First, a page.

Low natural humidity in our homes is another reason why it is recommended to keep your plant outdoors during the warmer months here in Canada, as there is plenty of natural humidity and moisture in their air! As long as the nighttime temperatures are above 10C, your plant will love it outdoors.


A Juniper Bonsai is the miniature version of the common Juniper plant and it is not a houseplant naturally, so your bonsai must be kept in a cooler environment in the winter season, still receiving bright light. Your plant should be kept in the coolest room of your home that still receives plenty of light.


Bonsais are not grown by stunting their growth, so it is important that they receive some fertilization, failure to feed will result in sacrificing older foliage to grow new. Although fertilizing bonsai's is fairly simple, avoid over-fertilizing your plant. Feed your Juniper Bonsai as follows:

  1. Feed with a fertilizer high in nitrogen once your plant starts to grow all the way through to mid-summer, every 3 weeks
  2. For the rest of the summer, feed with a balanced fertilizer every 3 weeks
  3. Finally, for the fall months, feed with a fertilizer low in nitrogen every 3 weeks
  4. For the rest of the year, through the winter months, do not fertilize but still water your plant!


According to the ASPCA, they have minor toxicity for pets and children, meaning that ingestion of these plants may cause minor illnesses such as vomiting, diarrhea, or drooling. The berries of the Juniper Tree are very harmful to the kidneys of animals if ingested in large amounts.

Common Pests & Problems

Although they are the best bonsai to get for a beginner, Juniper Bonsai can be quite finicky if their care routine does not include the above steps. Here are the most common problems you may experience:

Yellowing, brittle foliage:

This often occurs when there is not enough light, or the plant is receiving improper watering. Make sure to care for you plant as we mentioned above, giving it very bright light and watering when the soil is partially dry. Keep the humidity levels high as well.

Soft, droopy foliage or trunk:

If your bonsai begins to yellow, the branches become droopy, or the trunk feels soft and rotten, you most likely have an overwatering issue on hand. If your plant can still be salvaged, give your bonsai some fresh dry soil (still not removing more than a third of the older soil) and be careful with how often you water your plant in the future.


If well cared for, they can be very resistant to pests. Check your plant often in the winter months, as that is the most common time for pests to set in, such as spider mites, juniper scale, or juniper aphids. Please see our Pest Tips & Tricks to read all about how to remove houseplant pests.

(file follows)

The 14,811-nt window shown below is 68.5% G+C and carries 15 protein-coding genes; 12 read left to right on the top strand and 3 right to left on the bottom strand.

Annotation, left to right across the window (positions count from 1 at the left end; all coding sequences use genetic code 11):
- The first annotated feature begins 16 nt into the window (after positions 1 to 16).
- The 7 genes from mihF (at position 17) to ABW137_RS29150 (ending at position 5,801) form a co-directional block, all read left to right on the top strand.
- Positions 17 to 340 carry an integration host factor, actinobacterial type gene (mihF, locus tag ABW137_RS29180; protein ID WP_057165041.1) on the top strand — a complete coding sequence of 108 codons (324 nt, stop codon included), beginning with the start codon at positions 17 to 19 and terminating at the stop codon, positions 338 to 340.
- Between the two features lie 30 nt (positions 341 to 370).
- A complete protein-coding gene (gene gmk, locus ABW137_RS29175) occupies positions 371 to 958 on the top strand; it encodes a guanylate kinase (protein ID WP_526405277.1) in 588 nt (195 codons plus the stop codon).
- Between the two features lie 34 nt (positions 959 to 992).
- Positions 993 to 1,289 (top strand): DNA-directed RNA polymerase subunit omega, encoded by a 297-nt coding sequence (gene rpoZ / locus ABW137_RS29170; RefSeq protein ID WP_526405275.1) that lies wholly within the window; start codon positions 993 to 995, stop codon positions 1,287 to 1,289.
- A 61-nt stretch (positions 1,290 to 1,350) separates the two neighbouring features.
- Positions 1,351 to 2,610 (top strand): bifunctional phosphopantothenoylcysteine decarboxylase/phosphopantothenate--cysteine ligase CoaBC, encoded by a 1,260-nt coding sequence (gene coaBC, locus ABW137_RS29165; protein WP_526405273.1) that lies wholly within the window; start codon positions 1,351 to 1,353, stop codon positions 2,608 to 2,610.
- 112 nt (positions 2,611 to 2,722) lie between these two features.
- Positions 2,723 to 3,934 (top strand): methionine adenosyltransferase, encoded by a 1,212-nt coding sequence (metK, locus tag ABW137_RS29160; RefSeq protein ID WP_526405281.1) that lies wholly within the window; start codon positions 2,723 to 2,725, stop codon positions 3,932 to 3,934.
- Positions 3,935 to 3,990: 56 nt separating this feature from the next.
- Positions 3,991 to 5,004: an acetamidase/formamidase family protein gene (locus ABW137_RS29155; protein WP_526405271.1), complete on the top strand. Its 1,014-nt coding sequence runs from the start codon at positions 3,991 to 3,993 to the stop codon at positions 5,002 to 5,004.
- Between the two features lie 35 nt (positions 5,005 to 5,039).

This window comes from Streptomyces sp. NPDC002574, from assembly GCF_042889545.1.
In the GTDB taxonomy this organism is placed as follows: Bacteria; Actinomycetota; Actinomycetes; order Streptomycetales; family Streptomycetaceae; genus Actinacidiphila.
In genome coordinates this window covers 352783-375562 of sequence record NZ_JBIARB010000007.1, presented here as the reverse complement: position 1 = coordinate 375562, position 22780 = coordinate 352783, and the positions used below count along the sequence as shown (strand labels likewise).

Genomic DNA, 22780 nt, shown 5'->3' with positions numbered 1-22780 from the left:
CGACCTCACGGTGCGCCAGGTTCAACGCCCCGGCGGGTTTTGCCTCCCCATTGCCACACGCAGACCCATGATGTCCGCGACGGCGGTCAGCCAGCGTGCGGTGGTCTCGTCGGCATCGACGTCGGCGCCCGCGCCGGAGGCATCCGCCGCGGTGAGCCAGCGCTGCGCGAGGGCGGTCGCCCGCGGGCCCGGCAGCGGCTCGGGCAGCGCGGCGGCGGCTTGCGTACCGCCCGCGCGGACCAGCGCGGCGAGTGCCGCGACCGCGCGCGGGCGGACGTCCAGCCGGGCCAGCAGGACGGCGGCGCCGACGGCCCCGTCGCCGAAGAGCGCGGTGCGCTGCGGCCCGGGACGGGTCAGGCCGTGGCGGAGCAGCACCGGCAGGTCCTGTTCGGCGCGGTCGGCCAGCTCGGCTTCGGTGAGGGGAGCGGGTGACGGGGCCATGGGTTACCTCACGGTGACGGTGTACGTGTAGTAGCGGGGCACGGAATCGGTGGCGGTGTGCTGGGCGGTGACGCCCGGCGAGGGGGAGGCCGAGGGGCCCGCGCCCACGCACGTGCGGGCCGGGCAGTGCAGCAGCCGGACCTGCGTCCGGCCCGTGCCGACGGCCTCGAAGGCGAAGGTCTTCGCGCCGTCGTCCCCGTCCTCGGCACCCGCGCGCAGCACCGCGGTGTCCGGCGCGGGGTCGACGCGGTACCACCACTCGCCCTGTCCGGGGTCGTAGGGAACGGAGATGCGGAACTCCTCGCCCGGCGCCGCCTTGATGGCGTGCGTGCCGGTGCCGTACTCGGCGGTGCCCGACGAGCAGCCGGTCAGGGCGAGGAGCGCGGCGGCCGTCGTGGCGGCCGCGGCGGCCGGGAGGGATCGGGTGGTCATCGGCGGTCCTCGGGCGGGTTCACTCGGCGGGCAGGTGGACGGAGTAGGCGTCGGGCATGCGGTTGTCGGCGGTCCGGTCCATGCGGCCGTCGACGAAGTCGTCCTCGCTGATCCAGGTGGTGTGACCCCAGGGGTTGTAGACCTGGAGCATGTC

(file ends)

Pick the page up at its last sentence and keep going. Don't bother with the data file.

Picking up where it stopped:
Pruning & Training Your Bonsai

As a disclaimer, this is a very basic, general summary of how to prune and train your bonsai, there are plenty of knowledgeable bonsai experts with lots of insightful information for more accurate guidelines to follow. If you want a quick fix, we tried to cover the basics here.

How to Take Care of Your Juniper Bonsai | Plant Care and Tips - JOMO Studio

β–³ 6" Juniper Bonsai in paper planter

Spring and summertime are the best seasons for pruning a juniper tree. New shoots that form should be pinched back once they reach a length of one inch. This can be continued from spring until the middle of September. Pinch back new growth (cutting with scissors will cause surrounding needles to fall off) and pluck the needles that you do not want out of the branch, leaving those you do want in place. Limit casual trimmings to 10% or less of the total foliage to prevent excessive stress on your tree.

Junipers tend to grow as low to the ground as they can, so trim all the branches growing downward to keep the plant looking like a tree. Long shoots which stick out of the silhouette can be cut at the base to develop the foliage paths throughout the growing season as well. Avoid trimming the plant like a hedge, because the removal of all growth points will weaken the tree and cause some foliage to brown. When the foliage pads become too dense they must be thinned out with sharp scissors at the base. The Juniper Bonsai is generally a strong tree that also withstands aggressive pruning very well but it cannot bud again from bare tree parts, so take care that there is some foliage left on every branch you wish to keep alive.

Most Juniper Bonsai's that are purchased have already gone through their initial shaping and wiring, so there shouldn't be a need to do this right away. Over their life span, they do take well to wiring, but care should be taken so as not to damage the plant. Wire cutters should always be used when wiring is undertaken. Their branches are flexible and highly trainable, which is what makes them easy to shape, but please read up on how to do so from experts in the field.

Final Notes

Juniper Bonsais can thrive on minimal care and are more likely to become unhealthy when over-pampered, so be careful not to overwater, over-fertilize, or excessively prune. With any luck, your efforts will be rewarded with a beautiful and long-lasting bonsai!